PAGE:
Bloomberg News

Serb Central Bank Cuts 2-Week Repo Rate by Half-Point to 12%

June 09, 2011

(Updates with Barclays’ dinar forecast in sixth, seventh paragraphs.)

June 9 (Bloomberg) -- Serbia’s central bank cut its benchmark interest rate, the second highest in Europe, by half a percentage point amid signals inflation will slow in the coming months.

The Belgrade-based Narodna Banka Srbije lowered the two- week repurchase rate to 12 percent, the first cut since May of last year. Three of 22 economists forecast the move in a Bloomberg survey, while three others expected a quarter-point rate reduction and 15 saw no change. One expected a quarter- point increase.

Policy makers around the world are battling to stem inflation sparked by high global food and energy prices. Serbia’s central bank estimates inflation peaked in May or June and inflationary pressures may subside during the summer as a result of comparative effects. Economic growth is expected to accelerate to 4.5 percent in 2012 from 3 percent in 2011, mainly led by Fiat SpA investment into a new assembly plant.

“The cut in the benchmark interest rate was necessary to stabilize inflation around the target over the medium term,” the bank said in a statement on its website.

The dinar advanced 0.5 percent after the rate decision as investors rushed in to take advantage of higher yields before the bank lowers borrowing costs further. The currency traded at 97.85 to the euro at 1:34 p.m. in Belgrade, up from 98.25 at 12:05 p.m., according to Bloomberg data.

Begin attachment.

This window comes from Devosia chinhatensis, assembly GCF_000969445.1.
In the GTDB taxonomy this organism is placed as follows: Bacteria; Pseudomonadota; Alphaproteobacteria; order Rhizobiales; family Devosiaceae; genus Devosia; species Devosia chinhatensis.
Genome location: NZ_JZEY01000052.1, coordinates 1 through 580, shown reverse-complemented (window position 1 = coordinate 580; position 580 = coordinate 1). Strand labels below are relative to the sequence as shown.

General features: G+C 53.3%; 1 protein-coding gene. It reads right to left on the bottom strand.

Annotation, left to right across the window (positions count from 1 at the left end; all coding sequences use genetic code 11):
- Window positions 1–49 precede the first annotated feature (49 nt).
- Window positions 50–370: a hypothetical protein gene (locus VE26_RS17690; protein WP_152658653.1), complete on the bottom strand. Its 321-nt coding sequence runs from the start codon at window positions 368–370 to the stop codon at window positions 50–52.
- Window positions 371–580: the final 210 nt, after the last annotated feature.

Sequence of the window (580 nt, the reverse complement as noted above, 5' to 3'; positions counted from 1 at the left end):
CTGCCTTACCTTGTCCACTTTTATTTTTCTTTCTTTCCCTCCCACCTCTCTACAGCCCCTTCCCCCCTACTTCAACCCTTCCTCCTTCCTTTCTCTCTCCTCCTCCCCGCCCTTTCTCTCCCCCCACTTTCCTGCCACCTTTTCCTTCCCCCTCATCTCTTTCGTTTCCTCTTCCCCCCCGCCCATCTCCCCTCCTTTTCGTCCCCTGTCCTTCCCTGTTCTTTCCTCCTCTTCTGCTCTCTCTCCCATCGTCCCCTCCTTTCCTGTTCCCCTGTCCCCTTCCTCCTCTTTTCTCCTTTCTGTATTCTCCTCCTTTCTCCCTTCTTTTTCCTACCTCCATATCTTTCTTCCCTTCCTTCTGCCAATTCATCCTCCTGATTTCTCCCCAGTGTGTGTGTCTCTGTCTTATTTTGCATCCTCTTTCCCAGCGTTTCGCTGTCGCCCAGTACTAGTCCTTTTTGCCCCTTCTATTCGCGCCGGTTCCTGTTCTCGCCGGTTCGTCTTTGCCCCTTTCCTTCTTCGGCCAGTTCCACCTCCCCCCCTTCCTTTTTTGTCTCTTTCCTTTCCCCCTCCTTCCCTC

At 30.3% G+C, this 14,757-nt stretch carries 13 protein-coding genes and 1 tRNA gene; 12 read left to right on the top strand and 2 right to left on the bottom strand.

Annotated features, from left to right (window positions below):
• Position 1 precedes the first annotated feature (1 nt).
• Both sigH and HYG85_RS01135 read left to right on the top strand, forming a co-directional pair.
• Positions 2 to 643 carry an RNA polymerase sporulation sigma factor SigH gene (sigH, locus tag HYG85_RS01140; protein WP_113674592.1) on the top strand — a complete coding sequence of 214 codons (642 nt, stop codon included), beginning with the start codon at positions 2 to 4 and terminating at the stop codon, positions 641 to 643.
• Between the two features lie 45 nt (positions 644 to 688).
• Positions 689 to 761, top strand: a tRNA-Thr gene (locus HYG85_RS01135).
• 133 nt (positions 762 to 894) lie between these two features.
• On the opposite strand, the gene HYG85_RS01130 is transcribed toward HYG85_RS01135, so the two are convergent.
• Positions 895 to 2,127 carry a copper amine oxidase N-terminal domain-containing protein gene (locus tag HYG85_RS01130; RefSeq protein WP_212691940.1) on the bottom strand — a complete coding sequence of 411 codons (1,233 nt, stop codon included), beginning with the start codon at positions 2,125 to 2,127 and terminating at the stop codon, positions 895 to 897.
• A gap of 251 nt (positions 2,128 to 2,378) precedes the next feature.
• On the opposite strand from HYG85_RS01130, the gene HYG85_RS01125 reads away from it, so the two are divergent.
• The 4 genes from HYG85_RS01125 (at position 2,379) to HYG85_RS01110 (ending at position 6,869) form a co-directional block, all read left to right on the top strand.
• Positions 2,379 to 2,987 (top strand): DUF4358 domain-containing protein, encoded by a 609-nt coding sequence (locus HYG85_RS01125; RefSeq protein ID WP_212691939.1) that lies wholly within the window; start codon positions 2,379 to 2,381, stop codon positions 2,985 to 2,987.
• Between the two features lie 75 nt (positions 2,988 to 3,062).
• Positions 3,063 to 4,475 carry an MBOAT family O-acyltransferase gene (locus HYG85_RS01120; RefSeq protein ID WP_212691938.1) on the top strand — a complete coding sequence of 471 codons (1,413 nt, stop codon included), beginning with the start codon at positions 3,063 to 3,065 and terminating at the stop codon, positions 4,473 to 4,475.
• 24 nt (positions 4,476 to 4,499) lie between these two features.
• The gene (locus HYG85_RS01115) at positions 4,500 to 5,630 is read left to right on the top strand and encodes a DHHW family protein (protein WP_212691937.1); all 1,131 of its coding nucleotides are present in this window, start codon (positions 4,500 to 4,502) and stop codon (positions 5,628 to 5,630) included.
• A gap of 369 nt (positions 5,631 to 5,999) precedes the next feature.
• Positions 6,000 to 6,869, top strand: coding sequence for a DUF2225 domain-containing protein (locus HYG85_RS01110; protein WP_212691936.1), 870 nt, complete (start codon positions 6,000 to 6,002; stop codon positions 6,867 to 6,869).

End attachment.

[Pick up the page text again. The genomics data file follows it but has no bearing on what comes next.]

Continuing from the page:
Dinar Gains

London-based Barclays Capital said “the turnaround in the cycle has been unusually quick” as the “NBS stayed on hold only for one month before starting to cut rates,” London-based Barclays Capital said in a note to clients.

The central bank will probably cut its benchmark between 1.5 percentage points to 2 points in the third quarter, Barclays said, and lowered its three-month forecast for the dinar to 95 from 101.

The dinar may come under pressure to weaken in the short term because of the current-account gap, Barclays said. The scope for the weakening should be offset by the country’s EU convergence process and a new precautionary loan deal with the International Monetary Fund.

High interest rates in 2011 have attracted investors to Serbia, pushing the dinar up 8.4 percent against the euro this year, turning the currency into world’s top performer in 2011.

Local Debt

“Investors will remain even keener on investing into local debt as they try to book profits before the new rate cut, which we don’t view as likely to happen at the next meeting, but the downward movement in the key rate is a clear scenario now,” Raiffeisenbank in Belgrade said in a note after the decision.

Consumer prices grew an annual 14.7 percent in April, the most in 37 months and more than double the limit of the central bank’s 3 percent to 6 percent target range. Governor Dejan Soskic was quoted by the Blic newspaper as saying yesterday that he expects ‘good results’’ in inflation data to be released on June 13.

The slowdown of inflation in the coming months will mainly be caused by a “good harvest, weak aggregate demand and monetary policy measures taken to date,” the bank statement said.

Vladimir Vuckovic, a member of Serbia’s Fiscal Council, said the rate “decision is timely and the size of the cut sufficient, considering that this is only the first step.”

“I hope the government will also follow suit with yields on its debt,” he added.

A year after its economy grew 1.8 percent following its worst recession in a decade, Serbia is still struggling to kick start growth as domestic demand stays weak and industrial output falters.

In today’s debt auction, the Debt Management Agency reported demand at 2.59 billion dinars for 2 billion dinars worth of debt on sale, with average yields inching down to 12.49 percent from 12.79 percent at May 26 auction of the same maturity.

--Editor: James M. Gomez

To contact the reporter on this story: Gordana Filipovic in Belgrade at gfilipovic@bloomberg.net

To contact the editor responsible for this story: Alan Crosby at acrosby1@bloomberg.net


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